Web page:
The main challenge in making GPNCs is to disperse the individual graphene sheets in the polymer matrix. Stankovitch and Dikin’s work showed that it was, indeed, possible to prepare a well dispersed homogeneous mixture of graphene nano sheets15 in polymer.  Furthermore, the researchers found that the percolation threshold of graphene in polystyrene-graphene composites was close to 0.1 vol% which was three times lower than that of any other two-dimensional filler.  A team of researchers from Northwestern UniversityPrinceton University (New Jersey), and from the University of Texas at Austin further confirmed the homogeneous dispersion by creating functionalized graphene-PMMA nanocomposites that even competed against single-walled carbon nanotube-PMMA composites16.  In fact, these works, along with earlier work of Ilhan and Prud’homme6, resulted in a patented technology that Vorbeck Materials is exploiting in their commercial products.   Recently, Vorbeck and BASF announced that they are developing dispersions of highly conductive graphene for producing electrically conductive coating and compounds, especially for the electronics industry17.   Yongsheng Chen’s group studied EMI shielding of graphene/epoxy composites and found a low percolation threshold of 0.52 volume%.  The group showed that these composites could be used as lightweight and effective EMI shielding materials18.   Rodney Ruoff reviewed19 different chemical methods to produce graphene and chemically modified graphenes (CMG).  His work has resulted in a start-up “Graphene Energy” which is exploiting the market for ultracapacitors where the CMG could be used to make electrodes.Another graphene nanoplatelet supplier is Angstron Materials.  This company is following Bor Jang’s (Wright State University, Dayton, Ohio) work who recently patented highly conductive nano-scaled graphene plate nanocomposites20.   This group is actively pursuing and patenting its work for varieties of graphene based polymer nanocomposites (GPNC).  Another active group in this arena is L.T. Drzal’s group from Michigan State University.  The work of this group is well documented in the literature21,22Drzal’s work provided the basis of XG Sciencesproduct lines.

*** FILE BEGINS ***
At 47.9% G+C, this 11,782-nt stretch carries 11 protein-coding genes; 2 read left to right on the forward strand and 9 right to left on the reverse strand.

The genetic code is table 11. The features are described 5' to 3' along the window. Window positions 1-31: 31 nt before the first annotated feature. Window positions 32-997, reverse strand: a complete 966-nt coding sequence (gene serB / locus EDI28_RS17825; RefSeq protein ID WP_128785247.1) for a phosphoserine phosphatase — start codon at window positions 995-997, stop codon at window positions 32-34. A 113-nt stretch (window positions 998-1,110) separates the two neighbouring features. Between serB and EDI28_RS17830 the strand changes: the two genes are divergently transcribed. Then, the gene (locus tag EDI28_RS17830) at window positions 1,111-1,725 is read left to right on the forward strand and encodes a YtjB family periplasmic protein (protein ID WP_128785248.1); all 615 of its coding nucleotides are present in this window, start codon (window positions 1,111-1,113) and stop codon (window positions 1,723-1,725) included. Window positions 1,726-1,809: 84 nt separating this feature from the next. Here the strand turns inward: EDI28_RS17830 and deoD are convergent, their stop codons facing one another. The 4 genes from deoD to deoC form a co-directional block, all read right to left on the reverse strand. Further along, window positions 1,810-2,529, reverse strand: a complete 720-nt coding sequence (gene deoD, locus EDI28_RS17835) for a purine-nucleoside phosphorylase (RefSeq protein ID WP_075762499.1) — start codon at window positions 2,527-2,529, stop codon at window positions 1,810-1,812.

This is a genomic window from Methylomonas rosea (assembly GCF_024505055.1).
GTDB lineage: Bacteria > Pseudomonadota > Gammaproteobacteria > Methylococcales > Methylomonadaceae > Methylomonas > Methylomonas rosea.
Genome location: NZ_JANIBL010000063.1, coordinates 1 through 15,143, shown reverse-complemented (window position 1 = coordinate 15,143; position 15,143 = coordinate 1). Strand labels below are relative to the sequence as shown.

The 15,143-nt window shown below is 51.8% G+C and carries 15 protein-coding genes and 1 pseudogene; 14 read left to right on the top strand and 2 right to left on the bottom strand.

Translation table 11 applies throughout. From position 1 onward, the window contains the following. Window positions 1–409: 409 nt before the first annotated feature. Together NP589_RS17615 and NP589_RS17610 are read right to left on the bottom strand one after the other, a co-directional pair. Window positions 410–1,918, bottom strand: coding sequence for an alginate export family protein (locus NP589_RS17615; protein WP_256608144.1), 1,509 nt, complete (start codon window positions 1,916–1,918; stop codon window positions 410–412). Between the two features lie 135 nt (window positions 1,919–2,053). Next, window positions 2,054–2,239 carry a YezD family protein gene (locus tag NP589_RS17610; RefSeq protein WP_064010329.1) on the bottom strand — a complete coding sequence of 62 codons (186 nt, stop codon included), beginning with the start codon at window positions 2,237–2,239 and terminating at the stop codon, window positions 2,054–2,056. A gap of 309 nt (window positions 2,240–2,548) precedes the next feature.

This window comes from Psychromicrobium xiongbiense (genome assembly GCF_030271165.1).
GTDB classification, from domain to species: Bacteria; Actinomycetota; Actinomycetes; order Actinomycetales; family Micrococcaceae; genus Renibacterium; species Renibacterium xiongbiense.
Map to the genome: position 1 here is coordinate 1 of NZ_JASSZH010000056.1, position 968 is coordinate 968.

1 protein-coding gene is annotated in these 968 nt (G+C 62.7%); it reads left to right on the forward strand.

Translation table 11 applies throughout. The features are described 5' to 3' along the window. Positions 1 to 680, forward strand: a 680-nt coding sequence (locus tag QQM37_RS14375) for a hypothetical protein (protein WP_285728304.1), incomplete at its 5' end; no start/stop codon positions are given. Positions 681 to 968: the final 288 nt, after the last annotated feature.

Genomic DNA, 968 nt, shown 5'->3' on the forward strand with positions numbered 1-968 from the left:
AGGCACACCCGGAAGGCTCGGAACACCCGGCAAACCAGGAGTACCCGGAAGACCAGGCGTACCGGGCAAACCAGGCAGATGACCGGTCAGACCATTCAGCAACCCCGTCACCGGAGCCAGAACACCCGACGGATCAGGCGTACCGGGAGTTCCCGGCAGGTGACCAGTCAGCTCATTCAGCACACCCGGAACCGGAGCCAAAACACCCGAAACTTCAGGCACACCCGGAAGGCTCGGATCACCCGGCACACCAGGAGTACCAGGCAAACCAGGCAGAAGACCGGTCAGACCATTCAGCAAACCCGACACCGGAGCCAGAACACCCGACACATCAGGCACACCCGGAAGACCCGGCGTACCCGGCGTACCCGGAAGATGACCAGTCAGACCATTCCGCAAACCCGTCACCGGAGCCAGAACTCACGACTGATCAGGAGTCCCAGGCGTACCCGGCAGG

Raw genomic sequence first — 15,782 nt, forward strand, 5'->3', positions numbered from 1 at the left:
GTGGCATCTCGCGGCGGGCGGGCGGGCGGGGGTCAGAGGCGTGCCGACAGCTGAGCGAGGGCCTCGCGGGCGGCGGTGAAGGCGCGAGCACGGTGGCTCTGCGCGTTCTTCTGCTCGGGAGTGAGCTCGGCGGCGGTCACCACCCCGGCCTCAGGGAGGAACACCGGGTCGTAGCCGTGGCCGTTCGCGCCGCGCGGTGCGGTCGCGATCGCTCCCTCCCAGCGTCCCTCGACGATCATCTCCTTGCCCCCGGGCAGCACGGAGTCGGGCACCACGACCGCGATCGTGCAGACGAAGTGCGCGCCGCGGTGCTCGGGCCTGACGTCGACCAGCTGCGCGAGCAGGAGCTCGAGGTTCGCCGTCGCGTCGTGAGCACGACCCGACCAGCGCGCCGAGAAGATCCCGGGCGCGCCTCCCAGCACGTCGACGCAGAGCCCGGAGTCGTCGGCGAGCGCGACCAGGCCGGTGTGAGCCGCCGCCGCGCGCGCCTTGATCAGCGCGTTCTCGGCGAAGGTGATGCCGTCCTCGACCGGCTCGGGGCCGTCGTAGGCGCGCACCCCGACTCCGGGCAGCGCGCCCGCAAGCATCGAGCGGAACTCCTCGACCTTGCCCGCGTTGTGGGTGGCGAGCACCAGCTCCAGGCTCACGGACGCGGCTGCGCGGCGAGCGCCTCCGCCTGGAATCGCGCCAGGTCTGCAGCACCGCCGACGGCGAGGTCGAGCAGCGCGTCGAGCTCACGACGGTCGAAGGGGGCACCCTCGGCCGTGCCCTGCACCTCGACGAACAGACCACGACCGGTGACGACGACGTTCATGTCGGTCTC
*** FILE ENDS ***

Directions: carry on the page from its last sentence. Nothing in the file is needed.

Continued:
After the isolation of free standing graphenes, the floodgate of ideas to produce graphene and use them in real life applications has been opened.  Advantages of graphenes over carbon nanotubes stem from easy access to the graphitic precursor material, the cost, and the scalable method.  Creation of several start-ups confirms the commercial potential of graphene based nanocomposites (GPNC), and different applications are rapidly becoming a reality. 

References

1.    A.K. Geim, Science, 324, pp. 1530-1534 (2009)
2.    A.K. Geim and K.S. Novoselov, Nature Mater. 6, pp. 183-191 (2006)
3.    M.S. Dresselhaus and G. Dresselhaus, Advances in Physics, 30, pp. 139-326 (1981)
4.    K.S Novoselov et al. Science, 306, p.666 (2004)

5.    M. Jacoby, Chemical and Engineering News, pp. 14-20, March 02, 2009.

6.    R.K. Prud’homme, I.A. Aksay et al. Chem. Mater., 19, pp 4396-4404 (2007) 
7.    J.N. Coleman et al. Nat. Nanotechnol., 3, pp. 563-568 (2008)